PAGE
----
9. A method of stabilizing a tripod, the tripod having tripod legs, the method comprising: providing three tripod stabilizers, each tripod stabilizer comprising: an enclosure; a mass disposed within the enclosure; an orifice in a top surface of the enclosure for accepting a pointed tip of one of the tripod legs; a strap for removably holding the one of the tripod legs to the tripod stabilizer, one end of the strap secured to the enclosure; a latch for securing and tightening a second end of the strap; inserting the pointed tip of each of the tripod legs into the orifice of each of the tripod stabilizers; passing the strap of each of the tripod stabilizers over an appendage of each of the tripod legs; passing the strap of each of the tripod stabilizers through one of the latches; and pulling the second end of the straps to securely hold the tripod stabilizers to the tripod legs.

10. The method of claim 9, wherein the strap is made of an elastomer.

11. The method of claim 10, wherein the strap includes ridges.

12. The method of claim 9, further comprising an anti-slide plate affixed to a bottom outside surface of the enclosure.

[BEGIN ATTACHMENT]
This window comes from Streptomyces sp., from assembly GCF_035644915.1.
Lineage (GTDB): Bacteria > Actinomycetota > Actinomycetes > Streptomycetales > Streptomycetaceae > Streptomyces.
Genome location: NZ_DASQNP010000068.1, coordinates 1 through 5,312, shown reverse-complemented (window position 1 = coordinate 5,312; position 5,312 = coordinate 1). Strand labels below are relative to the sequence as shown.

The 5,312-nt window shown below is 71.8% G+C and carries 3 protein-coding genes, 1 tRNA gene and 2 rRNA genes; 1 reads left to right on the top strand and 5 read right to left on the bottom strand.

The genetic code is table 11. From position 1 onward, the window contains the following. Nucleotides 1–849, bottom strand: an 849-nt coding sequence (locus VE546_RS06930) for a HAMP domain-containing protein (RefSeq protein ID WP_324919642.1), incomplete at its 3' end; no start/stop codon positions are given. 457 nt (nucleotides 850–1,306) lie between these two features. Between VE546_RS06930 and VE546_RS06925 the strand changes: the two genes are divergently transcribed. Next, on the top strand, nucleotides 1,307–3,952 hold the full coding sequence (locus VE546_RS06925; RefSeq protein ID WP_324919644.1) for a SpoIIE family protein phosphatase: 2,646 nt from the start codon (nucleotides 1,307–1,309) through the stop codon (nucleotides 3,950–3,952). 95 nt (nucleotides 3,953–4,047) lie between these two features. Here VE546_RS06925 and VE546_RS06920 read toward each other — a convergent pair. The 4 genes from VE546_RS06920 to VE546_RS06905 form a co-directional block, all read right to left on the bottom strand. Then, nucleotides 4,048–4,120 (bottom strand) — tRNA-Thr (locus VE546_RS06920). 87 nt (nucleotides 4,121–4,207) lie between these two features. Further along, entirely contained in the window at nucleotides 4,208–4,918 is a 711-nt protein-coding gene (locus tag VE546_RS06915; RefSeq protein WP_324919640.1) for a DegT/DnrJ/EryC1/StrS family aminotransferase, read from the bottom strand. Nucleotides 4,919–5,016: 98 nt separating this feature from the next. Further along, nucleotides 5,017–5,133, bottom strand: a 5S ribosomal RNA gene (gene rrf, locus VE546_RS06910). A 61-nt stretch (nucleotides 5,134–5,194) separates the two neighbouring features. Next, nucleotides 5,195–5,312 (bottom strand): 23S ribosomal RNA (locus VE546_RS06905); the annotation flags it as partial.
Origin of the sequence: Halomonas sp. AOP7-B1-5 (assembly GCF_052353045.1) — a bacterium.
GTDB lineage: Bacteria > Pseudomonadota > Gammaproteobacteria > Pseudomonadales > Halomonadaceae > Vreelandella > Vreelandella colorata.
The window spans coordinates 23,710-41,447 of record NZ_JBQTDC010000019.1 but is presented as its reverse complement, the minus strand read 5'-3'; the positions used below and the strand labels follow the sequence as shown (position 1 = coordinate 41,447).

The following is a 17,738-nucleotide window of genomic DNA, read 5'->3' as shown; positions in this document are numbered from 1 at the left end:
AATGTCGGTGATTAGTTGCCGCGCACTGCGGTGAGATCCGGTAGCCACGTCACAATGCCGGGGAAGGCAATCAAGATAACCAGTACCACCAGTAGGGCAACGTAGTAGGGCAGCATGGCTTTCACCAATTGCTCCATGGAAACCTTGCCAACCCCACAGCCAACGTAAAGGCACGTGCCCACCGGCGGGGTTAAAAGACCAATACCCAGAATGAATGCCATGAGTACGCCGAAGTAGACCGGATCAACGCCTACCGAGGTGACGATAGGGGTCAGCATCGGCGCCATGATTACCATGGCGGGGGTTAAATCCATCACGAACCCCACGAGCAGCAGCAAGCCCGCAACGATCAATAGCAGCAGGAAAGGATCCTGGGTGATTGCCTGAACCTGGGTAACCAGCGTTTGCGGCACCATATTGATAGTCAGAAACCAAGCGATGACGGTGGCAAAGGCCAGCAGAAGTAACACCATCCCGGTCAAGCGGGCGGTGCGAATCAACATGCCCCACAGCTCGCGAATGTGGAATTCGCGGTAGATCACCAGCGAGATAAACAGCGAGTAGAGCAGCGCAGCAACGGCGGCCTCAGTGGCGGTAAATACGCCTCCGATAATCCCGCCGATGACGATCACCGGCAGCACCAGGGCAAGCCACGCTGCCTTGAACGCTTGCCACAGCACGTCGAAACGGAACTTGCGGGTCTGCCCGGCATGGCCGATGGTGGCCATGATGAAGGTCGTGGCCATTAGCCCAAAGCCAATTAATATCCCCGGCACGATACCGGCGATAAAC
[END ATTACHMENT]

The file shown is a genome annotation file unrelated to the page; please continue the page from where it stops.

13. The method of claim 9, further comprising an insert of substantially conical shape for accepting the pointed tip of the tripod leg, the insert made from steel and the insert affixed within the orifice.

14. The method of claim 9, wherein the mass is made from a material selected from iron, lead, sand and steel.

15. The method of claim 9, wherein the strap is made from rubber.

16. A tripod stabilizer for holding steady a leg of a tripod, the tripod stabilizer comprising: a mass; a means for enclosing the mass; an means for accepting a pointed tip of the leg of the tripod, the means for accepting situated in a top surface of the means for enclosing; a means for removably holding the leg of the tripod to the tripod stabilizer, a first end of the means for removably holding secured to the means for enclosing the mass; and a means for releasably latching a second end of the means for removably holding.

17. The tripod stabilizer of claim 16, wherein the means for removably holding is a strap made of an elastomer.